Given a function $f(x,y)\in L^p(R^d;L^\infty(B_R))$ with $1<p<\infty$, where $B_R:=\{y\in R^d: y\le R\}$, can we find a sequence of functions $f_n$ of the form $f_n(x,y)=\sum_{i=1}^ng_i(x)h_i(y)$ such that $$ \big\\sup_{y\le R}f_n(\cdot,y)f(\cdot,y)\big\_{L^p}\to 0\quad as\quad n\to\infty $$ and $$ f_n(x,y)\leq f(x,y)??? $$

$\begingroup$ Could you add some details (just for clarity): what do you mean precisely by $f(x,y)\in L^p(R^d;L^\infty(B_R))$? $\endgroup$– SkeeveMar 27 '19 at 7:55
I think this is not possible.
Call $f(x,y)$ the characteristic function of the set $\{x<y\}$ in $R^2$. If $h(y)$ is any function of the single variable $y$, we have $\sup_yf(x,y)h(y)\ge 1/2$ for a.e. $x$. Now, suppose you can approximate $f$ (locally) with tensor products; then you can approximate $f$ with tensor products of simple functions. Let $u(x,y)=\sum g_i(x)h_i(y)$ be any such function. Represent all $g_i$ in the form $g_i(x)=\sum_{k=1}^N c_{ik}\chi_{E_k}$ with the same $N$ and the same sets $E_k$. You see that for $x\in E_1$ we have $u(x,y)=\sum c_{1k}h_k(y)$ independent of $x$, hence $\sup_yf(x,y)u(x,y)\ge 1/2$ on $E_1$. The same argument applies to all $E_i$ and we have a contradiction.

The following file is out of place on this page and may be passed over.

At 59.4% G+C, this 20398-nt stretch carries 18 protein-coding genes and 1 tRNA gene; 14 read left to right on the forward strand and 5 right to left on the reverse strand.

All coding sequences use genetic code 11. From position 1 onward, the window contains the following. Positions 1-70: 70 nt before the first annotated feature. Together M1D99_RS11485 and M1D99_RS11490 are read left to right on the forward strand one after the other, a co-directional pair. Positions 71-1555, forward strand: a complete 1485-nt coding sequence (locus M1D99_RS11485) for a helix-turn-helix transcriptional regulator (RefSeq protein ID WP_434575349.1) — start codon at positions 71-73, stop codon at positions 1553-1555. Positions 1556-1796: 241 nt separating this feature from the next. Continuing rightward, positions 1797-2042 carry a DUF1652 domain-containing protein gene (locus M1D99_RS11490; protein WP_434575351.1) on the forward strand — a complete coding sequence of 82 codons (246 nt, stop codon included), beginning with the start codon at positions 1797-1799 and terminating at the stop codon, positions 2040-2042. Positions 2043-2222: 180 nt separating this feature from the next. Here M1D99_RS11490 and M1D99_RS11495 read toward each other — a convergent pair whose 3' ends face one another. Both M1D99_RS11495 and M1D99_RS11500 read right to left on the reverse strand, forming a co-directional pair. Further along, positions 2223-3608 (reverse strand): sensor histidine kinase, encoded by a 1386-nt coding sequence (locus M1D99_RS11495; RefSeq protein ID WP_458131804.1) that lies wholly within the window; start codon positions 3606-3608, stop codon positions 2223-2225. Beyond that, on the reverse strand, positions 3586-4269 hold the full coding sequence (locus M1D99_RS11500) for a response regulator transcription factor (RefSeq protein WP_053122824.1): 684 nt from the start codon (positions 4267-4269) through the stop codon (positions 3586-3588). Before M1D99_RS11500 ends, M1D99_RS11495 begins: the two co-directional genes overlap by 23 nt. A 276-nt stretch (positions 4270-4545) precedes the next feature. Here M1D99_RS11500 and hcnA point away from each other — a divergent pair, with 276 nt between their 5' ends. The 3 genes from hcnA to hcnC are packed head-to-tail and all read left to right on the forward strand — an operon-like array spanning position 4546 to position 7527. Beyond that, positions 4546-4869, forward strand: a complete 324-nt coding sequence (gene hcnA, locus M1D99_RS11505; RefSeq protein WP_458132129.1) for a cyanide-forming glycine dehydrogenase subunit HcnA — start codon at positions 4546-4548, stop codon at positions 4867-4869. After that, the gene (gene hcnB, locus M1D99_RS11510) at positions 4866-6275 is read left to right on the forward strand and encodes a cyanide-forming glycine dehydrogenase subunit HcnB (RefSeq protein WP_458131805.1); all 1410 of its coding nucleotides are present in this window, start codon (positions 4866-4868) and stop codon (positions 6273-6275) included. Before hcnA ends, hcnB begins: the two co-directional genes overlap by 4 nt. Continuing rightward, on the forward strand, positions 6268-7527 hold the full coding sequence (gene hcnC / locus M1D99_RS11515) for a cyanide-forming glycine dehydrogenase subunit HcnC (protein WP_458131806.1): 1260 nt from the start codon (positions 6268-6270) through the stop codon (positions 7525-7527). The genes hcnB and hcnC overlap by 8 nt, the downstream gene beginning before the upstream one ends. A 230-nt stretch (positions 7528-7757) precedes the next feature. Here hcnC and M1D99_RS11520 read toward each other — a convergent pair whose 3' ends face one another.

$\begingroup$ Maybe there is a small typo in the formula for $u(x,y)$ (no $y$ in the right hand side). And what if $g_i$ are not simple? $\endgroup$– SkeeveMar 27 '19 at 7:57

$\begingroup$ You can approximate a tensor product by a tensor product of simple functions. I corrected the typo, thanks $\endgroup$ Mar 27 '19 at 8:01

$\begingroup$ One more question: your argument implies that $f$ is not strongly measurable (in the Bochner sense), hence $f\notin L^p(\mathbb R; L^\infty(\mathbb R))$, right? $\endgroup$– SkeeveMar 28 '19 at 8:05

1$\begingroup$ Right, if you regard that space as a Bochner space than $f$ does not belong to it. However in applications to PDEs the $L^pL^q$ spaces are usually defined (implicitly) as spaces of Lebesgue measurable functions in $x,y$ for which the $L^pL^q$ norm is finite $\endgroup$ Mar 28 '19 at 8:11